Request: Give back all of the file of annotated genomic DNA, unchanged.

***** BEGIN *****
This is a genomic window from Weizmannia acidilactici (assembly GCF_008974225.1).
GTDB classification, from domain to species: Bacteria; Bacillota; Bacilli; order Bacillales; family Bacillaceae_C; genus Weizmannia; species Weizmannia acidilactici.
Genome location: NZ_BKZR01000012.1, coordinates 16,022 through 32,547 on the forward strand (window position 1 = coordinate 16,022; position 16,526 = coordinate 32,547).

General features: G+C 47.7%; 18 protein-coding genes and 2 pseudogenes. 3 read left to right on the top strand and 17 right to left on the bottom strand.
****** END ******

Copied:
This is a genomic window from Weizmannia acidilactici (assembly GCF_008974225.1).
GTDB classification, from domain to species: Bacteria; Bacillota; Bacilli; order Bacillales; family Bacillaceae_C; genus Weizmannia; species Weizmannia acidilactici.
Genome location: NZ_BKZR01000012.1, coordinates 16,022 through 32,547 on the forward strand (window position 1 = coordinate 16,022; position 16,526 = coordinate 32,547).

General features: G+C 47.7%; 18 protein-coding genes and 2 pseudogenes. 3 read left to right on the top strand and 17 right to left on the bottom strand.